The Whoniverse will now host the amazing adventures of ... the Teacher.
Clara's death went beyond just being the catalyst that brought the Doctor back to Gallifrey; there had to be more to it than that. However, considering the fact that she survived jumping into the Doctor's timeline and being splint into a million echoes, and only because the Doctor jumped back in after her... now you have a pretty good case for a fixed-point death. Clara had to die because it was a way of reconciling the damage done by the initial act. Even her echoes have died, a Foreshadowing
of her final fate.
Almost all the Tardises in the Gallifrey workshop have broken Chameleon circuits
Why? Think about it: You arrive on a strange planet and your Tardis instantly blends in. If you aren't paying attention, how the hell are you going to find it again? The broken chameleon circuits are broken by their owner after spending way too much time looking for that one tree in way too many forests...
- There may well be a reason why the Type 40s, as mentioned in many episodes, are considered "obsolete". Just as there are models of automobile in real life that are notorious for faults, maybe the Type 40 was known for having gibbled Chameleon circuits and unpredictable A.I.
Clara will eventually return to Trap Street, but there will be a last-minute swap.
The Raven would find Clara no matter where she runs in Time and Space. Clara has to die there on Trap Street or it will come looking for her elsewhere; a Tessalecta wouldn't work this time. However, we know there's a Clara fragment on Gallifrey, who told the First Doctor which TARDIS to steal. Clara Prime will eventually return to Gallifrey to be reinserted into her timestream, only to meet her splinter waiting for her. They'll come into contact and the countdown will be transferred to the splinter, who will then go to Trap Street to die, leaving Clara Prime with a restored heartbeat and allowing the timeline to remain intact. Gallifrey!Clara will then regenerate into someone else and go work for U.N.I.T., or help Ashildr police Trap Street or otherwise keep busy doing Doctor-ish things.
The Doctor is a three-race Hybrid.
The prophecy states that the Hybrid would be the product of two warrior races. Everyone took it for granted that Time Lords would be one of them. However, the Time Lords are a Proud Scholar Race
, not a race of warriors; yes, they fought ferociously during the Time War, but that's because they had a billion years of insanely-advanced technology and a Vault full of superweapons they hadn't dusted off for epochs lying around. Their typical character is isolationist and academic, not militant. Biologically, the Doctor is a Time Lord, but that's not what made him the sort of man who would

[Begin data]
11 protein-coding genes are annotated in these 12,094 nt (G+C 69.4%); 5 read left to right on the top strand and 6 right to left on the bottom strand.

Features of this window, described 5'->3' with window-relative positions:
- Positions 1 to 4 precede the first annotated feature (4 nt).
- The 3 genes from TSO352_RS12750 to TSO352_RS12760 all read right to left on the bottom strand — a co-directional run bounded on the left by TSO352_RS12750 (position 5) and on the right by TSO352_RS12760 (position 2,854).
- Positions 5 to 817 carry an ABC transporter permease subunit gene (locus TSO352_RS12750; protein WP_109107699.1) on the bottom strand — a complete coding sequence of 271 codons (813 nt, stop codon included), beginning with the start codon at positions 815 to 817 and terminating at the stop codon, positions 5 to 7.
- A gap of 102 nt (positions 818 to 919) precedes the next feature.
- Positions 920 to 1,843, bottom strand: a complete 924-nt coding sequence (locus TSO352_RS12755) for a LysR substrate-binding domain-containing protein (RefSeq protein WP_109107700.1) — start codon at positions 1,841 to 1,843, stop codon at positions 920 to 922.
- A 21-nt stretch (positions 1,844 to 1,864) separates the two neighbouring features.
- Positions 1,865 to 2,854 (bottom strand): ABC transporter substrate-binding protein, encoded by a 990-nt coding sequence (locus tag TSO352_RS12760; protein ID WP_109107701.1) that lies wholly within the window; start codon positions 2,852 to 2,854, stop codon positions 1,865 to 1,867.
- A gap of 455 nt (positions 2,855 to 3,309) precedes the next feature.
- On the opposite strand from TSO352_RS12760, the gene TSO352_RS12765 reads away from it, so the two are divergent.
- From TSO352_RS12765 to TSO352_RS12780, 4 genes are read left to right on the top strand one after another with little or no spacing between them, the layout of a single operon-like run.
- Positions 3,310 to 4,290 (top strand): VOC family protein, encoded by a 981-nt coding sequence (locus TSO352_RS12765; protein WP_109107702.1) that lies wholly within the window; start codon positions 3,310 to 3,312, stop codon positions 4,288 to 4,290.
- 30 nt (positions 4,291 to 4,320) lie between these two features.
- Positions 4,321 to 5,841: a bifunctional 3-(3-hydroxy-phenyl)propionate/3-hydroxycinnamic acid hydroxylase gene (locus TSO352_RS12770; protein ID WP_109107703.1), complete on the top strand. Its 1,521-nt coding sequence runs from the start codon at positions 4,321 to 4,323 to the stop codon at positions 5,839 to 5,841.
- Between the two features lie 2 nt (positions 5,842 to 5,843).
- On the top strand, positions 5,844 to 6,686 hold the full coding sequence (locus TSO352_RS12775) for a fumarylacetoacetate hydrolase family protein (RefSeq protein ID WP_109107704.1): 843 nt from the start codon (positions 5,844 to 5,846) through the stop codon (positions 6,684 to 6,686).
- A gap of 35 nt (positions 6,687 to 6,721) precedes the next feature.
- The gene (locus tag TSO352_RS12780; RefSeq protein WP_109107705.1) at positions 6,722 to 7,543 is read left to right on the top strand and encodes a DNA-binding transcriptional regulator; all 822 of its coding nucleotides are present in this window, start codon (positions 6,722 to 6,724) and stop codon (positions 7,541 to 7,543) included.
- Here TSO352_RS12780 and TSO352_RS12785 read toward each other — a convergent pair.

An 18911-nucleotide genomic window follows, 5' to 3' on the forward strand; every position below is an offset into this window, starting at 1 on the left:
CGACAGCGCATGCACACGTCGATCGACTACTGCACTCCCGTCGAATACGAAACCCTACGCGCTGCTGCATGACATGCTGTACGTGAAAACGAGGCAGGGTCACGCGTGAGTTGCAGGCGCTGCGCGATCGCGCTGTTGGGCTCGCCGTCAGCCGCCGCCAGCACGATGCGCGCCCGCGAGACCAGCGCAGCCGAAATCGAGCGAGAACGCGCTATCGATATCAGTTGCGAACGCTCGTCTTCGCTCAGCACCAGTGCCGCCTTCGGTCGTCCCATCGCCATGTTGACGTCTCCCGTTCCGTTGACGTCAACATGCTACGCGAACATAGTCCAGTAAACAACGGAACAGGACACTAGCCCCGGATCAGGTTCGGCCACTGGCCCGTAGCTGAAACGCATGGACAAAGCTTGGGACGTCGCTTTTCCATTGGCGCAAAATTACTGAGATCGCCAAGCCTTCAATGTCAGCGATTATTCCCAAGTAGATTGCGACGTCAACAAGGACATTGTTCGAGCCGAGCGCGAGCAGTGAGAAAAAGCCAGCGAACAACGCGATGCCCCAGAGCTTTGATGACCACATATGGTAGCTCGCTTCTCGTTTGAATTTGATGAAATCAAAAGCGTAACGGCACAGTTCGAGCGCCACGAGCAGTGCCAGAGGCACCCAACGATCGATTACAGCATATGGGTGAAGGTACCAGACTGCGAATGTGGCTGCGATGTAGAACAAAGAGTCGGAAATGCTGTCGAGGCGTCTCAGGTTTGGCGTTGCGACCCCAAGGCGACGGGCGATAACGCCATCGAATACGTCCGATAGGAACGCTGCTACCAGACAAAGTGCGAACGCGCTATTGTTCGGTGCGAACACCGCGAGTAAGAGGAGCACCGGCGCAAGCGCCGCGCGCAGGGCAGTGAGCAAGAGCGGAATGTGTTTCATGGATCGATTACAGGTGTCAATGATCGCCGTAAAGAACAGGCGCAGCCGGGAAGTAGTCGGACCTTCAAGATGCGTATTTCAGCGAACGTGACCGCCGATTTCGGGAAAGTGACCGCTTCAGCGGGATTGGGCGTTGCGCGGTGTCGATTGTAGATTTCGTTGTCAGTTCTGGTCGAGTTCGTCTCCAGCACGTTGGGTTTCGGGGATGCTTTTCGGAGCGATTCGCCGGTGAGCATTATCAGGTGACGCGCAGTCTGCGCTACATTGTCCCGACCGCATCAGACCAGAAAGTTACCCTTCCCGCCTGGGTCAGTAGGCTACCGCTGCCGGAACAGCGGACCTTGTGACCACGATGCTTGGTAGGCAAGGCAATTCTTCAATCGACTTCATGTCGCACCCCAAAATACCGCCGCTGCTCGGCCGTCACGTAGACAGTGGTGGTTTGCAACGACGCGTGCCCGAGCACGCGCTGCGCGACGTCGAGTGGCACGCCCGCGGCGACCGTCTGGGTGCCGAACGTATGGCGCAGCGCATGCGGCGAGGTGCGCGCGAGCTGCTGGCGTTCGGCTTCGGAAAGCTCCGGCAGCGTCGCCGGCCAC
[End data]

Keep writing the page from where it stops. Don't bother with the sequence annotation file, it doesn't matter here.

be the Hybrid: it's the way his personality and beliefs have been shaped, right from the show's beginning, by two races that are
warlike. By the Daleks, who showed him what not
to be, and by humans, who - by their companionship, virtues, failings and potential - show him what he needs
The Doctor was wrong about Ashildr meeting Jack Harkness
.Even after four and a half billion years, pure chance has dictated that they never ever met, in a truly epic
case of Missed Him by That Much
The screaming Wraith is the Veil.
They're played by the same actor, so it'd make sense if that particular Wraith had been temporarily uploaded into the Confession Dial to be the operating system for the Veil, then returned to the Matrix after its job was done. He's screaming, because he spent billions of frustrating years hunting down the Doctor - listening to the same snarky remarks and being foiled by the same tricks or confessions over and over, yet knowing he'll just have to go back and do it exactly the same way next
time - but now that he's in a position where he could
finish him off once and for all, the Matrix won't let him do so.
The reason Clara has "wiggle room" and the universe wasn't already fracturing due to the Doctor's actions is because his actions did no harm in the first place and never will
He and Clara were being lied to about this all along by the other characters, who did not want to admit that he had been put through unspeakable suffering in the previous two episodes, much less do anything that would help him relieve his pain — because that would be a tacit admission of guilt/guilt by association/guilt by nonaction. He earned his happy ending
but no one would allow him to have it.
Clara truly falls in love with the Doctor when he says "I had a duty of care."
This is an interpretation that has been suggested by some who don't wish to acknowledge that Clara had such feelings for the Doctor previously, even though some episodes strongly hinted at this, and Jenna Coleman herself said that in "Mummy on the Orient Express" Clara says "I love you" to the Doctor, not to Danny. If one wishes to discount all earlier incidents as being Clara simply in the friend zone with the Doctor, then the moment Clara asks the Doctor why he tortured himself for 4.5 billion years and hears his reply "I had a duty of care" - thanks to Coleman's emotive performance - could be seen as the moment Clara finally falls in love (or, alternately, depending how one reads the Eleventh Doctor-Clara relationship, falls back in love) with him as she realizes how much he sacrificed just for her. Evidence in favor: her decision to tell the Doctor something important that she did not